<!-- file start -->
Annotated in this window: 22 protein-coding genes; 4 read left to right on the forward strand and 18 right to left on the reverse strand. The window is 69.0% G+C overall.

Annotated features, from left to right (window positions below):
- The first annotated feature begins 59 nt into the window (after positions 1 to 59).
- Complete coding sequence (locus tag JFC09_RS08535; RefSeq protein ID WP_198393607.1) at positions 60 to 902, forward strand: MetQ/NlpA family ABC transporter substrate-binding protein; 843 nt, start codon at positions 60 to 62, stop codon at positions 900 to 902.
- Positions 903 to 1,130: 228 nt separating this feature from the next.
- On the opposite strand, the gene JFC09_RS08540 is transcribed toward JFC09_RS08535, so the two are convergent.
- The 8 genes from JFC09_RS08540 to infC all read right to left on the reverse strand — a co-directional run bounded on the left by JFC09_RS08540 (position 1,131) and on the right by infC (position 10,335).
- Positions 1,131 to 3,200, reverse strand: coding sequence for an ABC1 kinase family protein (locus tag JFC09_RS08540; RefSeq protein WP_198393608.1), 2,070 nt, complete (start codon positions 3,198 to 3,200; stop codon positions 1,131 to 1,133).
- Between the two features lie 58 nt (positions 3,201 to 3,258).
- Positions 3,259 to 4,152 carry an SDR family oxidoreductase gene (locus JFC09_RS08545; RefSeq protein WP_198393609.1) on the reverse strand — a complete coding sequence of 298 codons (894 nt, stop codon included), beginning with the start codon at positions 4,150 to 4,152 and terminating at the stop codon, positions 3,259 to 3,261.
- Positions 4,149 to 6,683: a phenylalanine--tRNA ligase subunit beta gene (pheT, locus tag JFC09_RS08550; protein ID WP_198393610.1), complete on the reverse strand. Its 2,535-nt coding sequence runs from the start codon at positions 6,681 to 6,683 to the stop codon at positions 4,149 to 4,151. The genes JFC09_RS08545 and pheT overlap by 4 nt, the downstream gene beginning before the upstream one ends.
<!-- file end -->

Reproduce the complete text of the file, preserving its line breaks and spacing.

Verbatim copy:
Annotated in this window: 22 protein-coding genes; 4 read left to right on the forward strand and 18 right to left on the reverse strand. The window is 69.0% G+C overall.

Annotated features, from left to right (window positions below):
- The first annotated feature begins 59 nt into the window (after positions 1 to 59).
- Complete coding sequence (locus tag JFC09_RS08535; RefSeq protein ID WP_198393607.1) at positions 60 to 902, forward strand: MetQ/NlpA family ABC transporter substrate-binding protein; 843 nt, start codon at positions 60 to 62, stop codon at positions 900 to 902.
- Positions 903 to 1,130: 228 nt separating this feature from the next.
- On the opposite strand, the gene JFC09_RS08540 is transcribed toward JFC09_RS08535, so the two are convergent.
- The 8 genes from JFC09_RS08540 to infC all read right to left on the reverse strand — a co-directional run bounded on the left by JFC09_RS08540 (position 1,131) and on the right by infC (position 10,335).
- Positions 1,131 to 3,200, reverse strand: coding sequence for an ABC1 kinase family protein (locus tag JFC09_RS08540; RefSeq protein WP_198393608.1), 2,070 nt, complete (start codon positions 3,198 to 3,200; stop codon positions 1,131 to 1,133).
- Between the two features lie 58 nt (positions 3,201 to 3,258).
- Positions 3,259 to 4,152 carry an SDR family oxidoreductase gene (locus JFC09_RS08545; RefSeq protein WP_198393609.1) on the reverse strand — a complete coding sequence of 298 codons (894 nt, stop codon included), beginning with the start codon at positions 4,150 to 4,152 and terminating at the stop codon, positions 3,259 to 3,261.
- Positions 4,149 to 6,683: a phenylalanine--tRNA ligase subunit beta gene (pheT, locus tag JFC09_RS08550; protein ID WP_198393610.1), complete on the reverse strand. Its 2,535-nt coding sequence runs from the start codon at positions 6,681 to 6,683 to the stop codon at positions 4,149 to 4,151. The genes JFC09_RS08545 and pheT overlap by 4 nt, the downstream gene beginning before the upstream one ends.